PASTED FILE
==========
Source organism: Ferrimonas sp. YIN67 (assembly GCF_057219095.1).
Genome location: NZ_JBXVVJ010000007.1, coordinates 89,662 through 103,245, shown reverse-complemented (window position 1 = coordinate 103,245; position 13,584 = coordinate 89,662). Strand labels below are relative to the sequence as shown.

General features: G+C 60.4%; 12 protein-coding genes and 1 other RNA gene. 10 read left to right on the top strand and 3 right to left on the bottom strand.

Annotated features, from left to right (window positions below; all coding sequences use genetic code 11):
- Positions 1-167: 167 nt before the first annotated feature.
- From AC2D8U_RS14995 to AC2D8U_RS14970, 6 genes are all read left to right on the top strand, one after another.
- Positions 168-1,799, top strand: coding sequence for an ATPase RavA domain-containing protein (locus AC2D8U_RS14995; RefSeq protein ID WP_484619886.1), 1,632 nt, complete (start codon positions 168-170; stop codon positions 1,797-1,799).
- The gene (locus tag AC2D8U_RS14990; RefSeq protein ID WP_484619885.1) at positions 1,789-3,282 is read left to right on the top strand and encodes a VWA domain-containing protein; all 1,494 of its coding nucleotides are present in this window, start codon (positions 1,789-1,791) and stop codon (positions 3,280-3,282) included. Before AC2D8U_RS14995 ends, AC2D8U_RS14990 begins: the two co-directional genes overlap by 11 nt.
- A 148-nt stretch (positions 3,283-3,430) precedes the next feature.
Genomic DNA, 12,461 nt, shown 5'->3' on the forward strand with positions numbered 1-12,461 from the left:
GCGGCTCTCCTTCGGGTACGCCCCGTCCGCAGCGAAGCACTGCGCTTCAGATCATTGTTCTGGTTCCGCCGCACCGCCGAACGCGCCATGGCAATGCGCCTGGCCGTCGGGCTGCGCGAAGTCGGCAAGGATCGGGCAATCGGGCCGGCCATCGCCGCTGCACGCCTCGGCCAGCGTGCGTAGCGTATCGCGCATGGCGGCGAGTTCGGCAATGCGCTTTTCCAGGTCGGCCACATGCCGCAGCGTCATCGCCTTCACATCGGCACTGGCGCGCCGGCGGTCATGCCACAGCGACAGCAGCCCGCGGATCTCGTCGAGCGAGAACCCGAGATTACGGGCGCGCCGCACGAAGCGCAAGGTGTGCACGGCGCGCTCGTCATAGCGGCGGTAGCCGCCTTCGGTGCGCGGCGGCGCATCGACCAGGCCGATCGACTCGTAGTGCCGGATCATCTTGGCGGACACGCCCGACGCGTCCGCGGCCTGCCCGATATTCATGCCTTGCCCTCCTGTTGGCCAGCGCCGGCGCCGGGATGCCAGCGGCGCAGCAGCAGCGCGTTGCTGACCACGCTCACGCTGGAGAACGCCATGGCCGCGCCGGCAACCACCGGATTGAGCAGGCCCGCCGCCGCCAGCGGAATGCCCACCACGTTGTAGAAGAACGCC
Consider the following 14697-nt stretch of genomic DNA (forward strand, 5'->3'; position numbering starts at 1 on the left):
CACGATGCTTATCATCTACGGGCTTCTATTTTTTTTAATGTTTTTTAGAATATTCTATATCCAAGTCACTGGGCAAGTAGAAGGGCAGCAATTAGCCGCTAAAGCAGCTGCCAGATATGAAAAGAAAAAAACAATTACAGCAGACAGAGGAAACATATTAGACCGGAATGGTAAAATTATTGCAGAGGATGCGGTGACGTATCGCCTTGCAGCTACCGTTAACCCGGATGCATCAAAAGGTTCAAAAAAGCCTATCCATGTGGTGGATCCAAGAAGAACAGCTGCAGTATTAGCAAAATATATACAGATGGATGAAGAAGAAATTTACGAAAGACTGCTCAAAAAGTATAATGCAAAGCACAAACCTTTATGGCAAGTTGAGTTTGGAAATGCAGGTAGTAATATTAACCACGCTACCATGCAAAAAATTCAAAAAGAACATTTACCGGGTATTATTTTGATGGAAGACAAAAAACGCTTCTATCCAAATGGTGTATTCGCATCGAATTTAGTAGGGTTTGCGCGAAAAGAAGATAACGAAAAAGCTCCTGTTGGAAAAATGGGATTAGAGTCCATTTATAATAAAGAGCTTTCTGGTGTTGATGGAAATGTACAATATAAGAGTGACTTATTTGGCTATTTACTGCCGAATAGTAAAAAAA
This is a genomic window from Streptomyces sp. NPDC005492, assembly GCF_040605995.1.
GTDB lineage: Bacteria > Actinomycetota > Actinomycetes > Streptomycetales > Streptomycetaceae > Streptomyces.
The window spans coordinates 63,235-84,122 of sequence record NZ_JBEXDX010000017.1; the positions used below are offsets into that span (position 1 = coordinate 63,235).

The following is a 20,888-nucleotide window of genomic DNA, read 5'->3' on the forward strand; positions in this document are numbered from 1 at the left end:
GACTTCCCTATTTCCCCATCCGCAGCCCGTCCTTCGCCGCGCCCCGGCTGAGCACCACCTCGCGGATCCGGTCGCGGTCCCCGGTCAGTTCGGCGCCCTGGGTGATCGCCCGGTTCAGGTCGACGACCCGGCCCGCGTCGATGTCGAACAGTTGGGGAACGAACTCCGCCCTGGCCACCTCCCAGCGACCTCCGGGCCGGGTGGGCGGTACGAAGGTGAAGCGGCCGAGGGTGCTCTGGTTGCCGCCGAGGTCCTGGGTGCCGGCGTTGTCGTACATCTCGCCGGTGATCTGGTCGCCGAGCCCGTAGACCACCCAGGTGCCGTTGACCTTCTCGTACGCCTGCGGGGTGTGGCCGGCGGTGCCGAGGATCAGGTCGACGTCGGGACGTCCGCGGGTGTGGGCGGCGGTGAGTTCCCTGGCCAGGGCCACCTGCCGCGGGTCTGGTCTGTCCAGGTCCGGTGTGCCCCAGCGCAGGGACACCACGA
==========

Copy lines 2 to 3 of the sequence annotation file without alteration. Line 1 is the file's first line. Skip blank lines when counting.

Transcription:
Genome location: NZ_JBXVVJ010000007.1, coordinates 89,662 through 103,245, shown reverse-complemented (window position 1 = coordinate 103,245; position 13,584 = coordinate 89,662). Strand labels below are relative to the sequence as shown.

General features: G+C 60.4%; 12 protein-coding genes and 1 other RNA gene. 10 read left to right on the top strand and 3 right to left on the bottom strand.